4 More Food Myths Debunked – January 2012

Myths are all around us. Some are useful (if not terribly accurate) parables, whilst others actually come back to haunt us on a regular basis.



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Some of these myths are hindering our progress as a society, as it is wasting us valuable time and money on a daily basis, or simply making us hesitant to eat more than one egg at a time for fear of our arteries clogging. Luckily, modern science has found some spare time to debunk some of the more stubborn food myths, some of which were adhered to dogmatically until just a few short years ago. Discussed below are some of the more prominent ones, and why they are patently false.

1 You Should Drink a Gallon of Water Every Day

Proper hydration is a very important thing, and it is certainly true that many Americans are chronically dehydrated. Yet the notion that you are required to drink a gallon of h20 every single day is absurd, if not outright harmful (over-hydration is a potentially lethal scenario). There is a minimum amount of water you should be drinking a day, but it is nowhere near a gallon. Doing so will not magically help you battle disease or burn fat, but not getting enough will certainly hinder these processes.

2 Foods High in Sodium taste Salty

Sodium, in large quantities, is decidedly bad for you. Not only will it spike your blood pressure, potentially leading to chronic problems, but it will also directly lead to you retaining water and looking quite bloated.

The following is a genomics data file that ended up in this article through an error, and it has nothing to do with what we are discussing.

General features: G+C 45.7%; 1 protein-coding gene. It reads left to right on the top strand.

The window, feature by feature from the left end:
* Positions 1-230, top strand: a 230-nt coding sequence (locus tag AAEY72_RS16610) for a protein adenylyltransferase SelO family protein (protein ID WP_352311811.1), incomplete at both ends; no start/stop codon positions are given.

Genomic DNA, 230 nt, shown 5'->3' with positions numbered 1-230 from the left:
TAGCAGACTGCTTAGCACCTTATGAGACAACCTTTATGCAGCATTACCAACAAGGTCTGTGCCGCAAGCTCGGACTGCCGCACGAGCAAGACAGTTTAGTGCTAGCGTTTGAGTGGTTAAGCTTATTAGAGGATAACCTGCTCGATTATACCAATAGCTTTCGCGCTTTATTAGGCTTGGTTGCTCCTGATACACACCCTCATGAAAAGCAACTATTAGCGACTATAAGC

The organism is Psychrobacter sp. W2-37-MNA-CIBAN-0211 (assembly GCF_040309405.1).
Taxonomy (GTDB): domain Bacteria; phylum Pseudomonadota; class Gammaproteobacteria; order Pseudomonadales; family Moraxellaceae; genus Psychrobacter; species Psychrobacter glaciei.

So while you may think that you are avoiding these complications by abstaining from salty tasting snacks, you may still be ingesting far too much sodium. Frozen foods, or any foods that contain high amount of preservatives, are generally going to have high sodium content. Premade and microwaveable soups, various pastries, and even instant noodles can all pack half a day’s sodium limit alone.

3 Eggs will Clog your Arteries

It is absolutely true that eggs are extremely high in dietary cholesterol. Egss have more dietary cholesterol than almost all foods. This does not necessarily mean that eating eggs too often will lead to cholesterol problems in your body. This is because research has now clearly established that saturated fat intake has a far more pronounced effect on blood cholesterol levels than dietary cholesterol intake. This means that eggs actually have an almost negligible impact on your cholesterol compared to what was once thought.

4 Searing Meat Seals in the Juices

This myth seems to make sense; searing raw meat over high heat before cooking it will create a layer that will seal in the meat’s natural juices. It can found repeated in practically every cookbook in the world, and even most high-end restaurant kitchens.

Yet recent research that compared seared meat to un-seared meat found that at worst, the searing process let more juices escape, and at best it did nothing to help seal in the natural juices. Searing the meat does produce a tasty brown layer on the top, so this is one myth that nonetheless produced a favorable result.

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